Vancouver Quadra Liberal candidate Joyce Murray posts most inspiring video of 2019 election campaign

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      Every once in a while a political campaign video commands your attention and forces you to watch.

      The most famous may have been Democratic presidential candidate Lyndon B. Johnson's "Daisy" advertisement, in which a little girl picks the petals off a flower. Moments later, a nuclear bomb goes off.

      The implication was that if people stayed home, Republican Barry Goldwater would be elected.

      In the 2019 election campaign, the imagery hasn't been that stark.

      But for me, one campaign video has stood out as the most memorable.

      It was posted on YouTube by Vancouver Quadra Liberal candidate Joyce Murray, highlighting Canada's response to the Syrian refugee crisis.

      Hassan Al Kontar's journey to Canada is told in this video, which was posted on YouTube by Liberal candidate Joyce Murray.

      It focuses on Hassan Al Kontar.

      He opens the video by saying that he refused to join the Syrian army. That's because he didn't want to be part of a "killing machine to destroy my own house or to kill my own brothers".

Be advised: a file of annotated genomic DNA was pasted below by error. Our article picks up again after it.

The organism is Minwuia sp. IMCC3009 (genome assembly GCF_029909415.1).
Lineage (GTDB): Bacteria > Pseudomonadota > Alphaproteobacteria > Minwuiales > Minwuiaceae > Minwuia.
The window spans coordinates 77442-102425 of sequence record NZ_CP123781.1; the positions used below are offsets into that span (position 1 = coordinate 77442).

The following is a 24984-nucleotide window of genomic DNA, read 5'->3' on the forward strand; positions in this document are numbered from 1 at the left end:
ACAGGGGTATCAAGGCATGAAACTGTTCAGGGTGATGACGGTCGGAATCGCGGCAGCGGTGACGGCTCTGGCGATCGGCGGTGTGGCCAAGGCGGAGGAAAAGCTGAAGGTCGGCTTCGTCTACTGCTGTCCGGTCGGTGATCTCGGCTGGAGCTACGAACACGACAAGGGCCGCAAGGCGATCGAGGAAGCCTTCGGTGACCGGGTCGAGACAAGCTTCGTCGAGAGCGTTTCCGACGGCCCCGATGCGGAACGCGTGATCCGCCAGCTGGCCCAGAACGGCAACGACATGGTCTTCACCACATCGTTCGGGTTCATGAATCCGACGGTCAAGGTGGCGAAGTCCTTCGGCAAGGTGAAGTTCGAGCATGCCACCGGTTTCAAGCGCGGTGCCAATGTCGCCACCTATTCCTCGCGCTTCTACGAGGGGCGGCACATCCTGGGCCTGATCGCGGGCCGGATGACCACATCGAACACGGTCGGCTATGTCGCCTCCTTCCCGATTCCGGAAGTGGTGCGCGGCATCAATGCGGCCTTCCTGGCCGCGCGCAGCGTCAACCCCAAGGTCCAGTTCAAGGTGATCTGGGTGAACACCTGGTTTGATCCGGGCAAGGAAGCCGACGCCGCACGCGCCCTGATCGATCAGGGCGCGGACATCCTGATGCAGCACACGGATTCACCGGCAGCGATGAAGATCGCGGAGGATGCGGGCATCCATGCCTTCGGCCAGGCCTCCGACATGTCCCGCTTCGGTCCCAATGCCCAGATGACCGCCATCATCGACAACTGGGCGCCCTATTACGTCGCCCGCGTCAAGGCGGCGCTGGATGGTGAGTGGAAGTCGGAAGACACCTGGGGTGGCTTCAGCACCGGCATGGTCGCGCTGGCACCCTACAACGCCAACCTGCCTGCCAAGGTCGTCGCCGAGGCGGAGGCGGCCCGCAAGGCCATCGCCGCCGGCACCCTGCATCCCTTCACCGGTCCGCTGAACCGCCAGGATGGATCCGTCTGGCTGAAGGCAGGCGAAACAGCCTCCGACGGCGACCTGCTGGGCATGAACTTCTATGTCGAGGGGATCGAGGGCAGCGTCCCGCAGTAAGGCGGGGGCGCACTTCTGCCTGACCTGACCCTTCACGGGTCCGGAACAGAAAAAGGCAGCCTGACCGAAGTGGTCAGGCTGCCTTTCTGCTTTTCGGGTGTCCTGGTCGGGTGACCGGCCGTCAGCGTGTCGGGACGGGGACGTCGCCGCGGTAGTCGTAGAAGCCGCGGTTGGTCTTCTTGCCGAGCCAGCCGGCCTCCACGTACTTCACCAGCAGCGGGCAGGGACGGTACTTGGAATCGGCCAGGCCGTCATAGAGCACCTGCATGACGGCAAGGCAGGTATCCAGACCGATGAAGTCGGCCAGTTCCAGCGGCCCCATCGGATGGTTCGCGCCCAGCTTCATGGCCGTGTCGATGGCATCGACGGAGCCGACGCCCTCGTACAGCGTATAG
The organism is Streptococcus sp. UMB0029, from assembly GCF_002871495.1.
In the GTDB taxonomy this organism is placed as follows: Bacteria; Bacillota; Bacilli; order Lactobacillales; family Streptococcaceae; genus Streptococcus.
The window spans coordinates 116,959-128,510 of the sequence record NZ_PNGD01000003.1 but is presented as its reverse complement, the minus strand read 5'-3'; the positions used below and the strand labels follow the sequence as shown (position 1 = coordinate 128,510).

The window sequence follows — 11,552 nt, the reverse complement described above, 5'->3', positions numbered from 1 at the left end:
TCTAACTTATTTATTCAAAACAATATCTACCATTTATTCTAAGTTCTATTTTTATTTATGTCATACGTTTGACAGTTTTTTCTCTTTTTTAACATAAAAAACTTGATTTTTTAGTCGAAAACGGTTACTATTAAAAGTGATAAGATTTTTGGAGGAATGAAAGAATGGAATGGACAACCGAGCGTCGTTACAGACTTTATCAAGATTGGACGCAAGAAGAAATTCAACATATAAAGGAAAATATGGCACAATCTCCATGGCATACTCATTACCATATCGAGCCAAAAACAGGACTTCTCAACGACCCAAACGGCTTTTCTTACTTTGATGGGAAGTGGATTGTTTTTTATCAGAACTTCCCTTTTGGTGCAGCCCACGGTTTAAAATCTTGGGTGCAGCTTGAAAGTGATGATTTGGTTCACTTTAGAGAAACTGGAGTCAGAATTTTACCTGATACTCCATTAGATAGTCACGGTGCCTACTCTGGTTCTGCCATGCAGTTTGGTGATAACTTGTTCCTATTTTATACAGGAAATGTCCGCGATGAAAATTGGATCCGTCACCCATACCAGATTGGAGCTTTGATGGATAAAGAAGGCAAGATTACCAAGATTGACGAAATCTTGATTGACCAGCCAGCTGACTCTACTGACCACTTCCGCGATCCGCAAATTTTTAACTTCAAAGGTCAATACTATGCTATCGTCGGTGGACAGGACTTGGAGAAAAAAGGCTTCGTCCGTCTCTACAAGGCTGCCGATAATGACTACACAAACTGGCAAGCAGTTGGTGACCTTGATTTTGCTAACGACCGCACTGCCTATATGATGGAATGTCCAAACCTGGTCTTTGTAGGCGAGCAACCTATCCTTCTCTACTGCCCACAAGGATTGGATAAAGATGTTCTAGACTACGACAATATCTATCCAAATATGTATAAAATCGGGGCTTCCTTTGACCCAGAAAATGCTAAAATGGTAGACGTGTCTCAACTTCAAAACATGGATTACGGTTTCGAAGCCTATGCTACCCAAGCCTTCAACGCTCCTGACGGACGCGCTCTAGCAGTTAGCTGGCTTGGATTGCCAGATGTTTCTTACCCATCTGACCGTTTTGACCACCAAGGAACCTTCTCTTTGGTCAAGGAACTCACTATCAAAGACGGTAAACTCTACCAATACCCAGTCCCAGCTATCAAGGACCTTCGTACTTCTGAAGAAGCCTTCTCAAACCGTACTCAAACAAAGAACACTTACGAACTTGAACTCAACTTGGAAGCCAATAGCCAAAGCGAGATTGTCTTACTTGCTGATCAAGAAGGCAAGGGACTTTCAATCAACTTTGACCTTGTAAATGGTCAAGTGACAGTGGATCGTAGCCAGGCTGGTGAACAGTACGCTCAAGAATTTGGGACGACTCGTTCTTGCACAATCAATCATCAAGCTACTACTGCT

So after two stints in jail, Al Kontar fled to Kuala Lumpur, where he was denied admission into Malaysia.

      As a result, he remained in limbo in the airport for nine months, generating enormous media attention.

      The only offer he received came from Canada.

      The video proudly declares that Canada accepted 25,000 Syrian refugees within a 100-day period.

      "I first met Hassan working at a cafe in our riding, and I was inspired by his story," Murray states on YouTube. "Thanks to our government and thousands of private sponsors, Canadians have welcomed many people fleeing war, persecution and human rights abuses.

      "Thousands like Hassan are already making strong contributions to our community," Murray continues. "This is the Canada we love. On October 21st, let’s keep it that way."

      Contrast the video above with one by the People's Party of Canada. It appeared on leader Maxime Bernier's Twitter feed and complains about "mass immigration".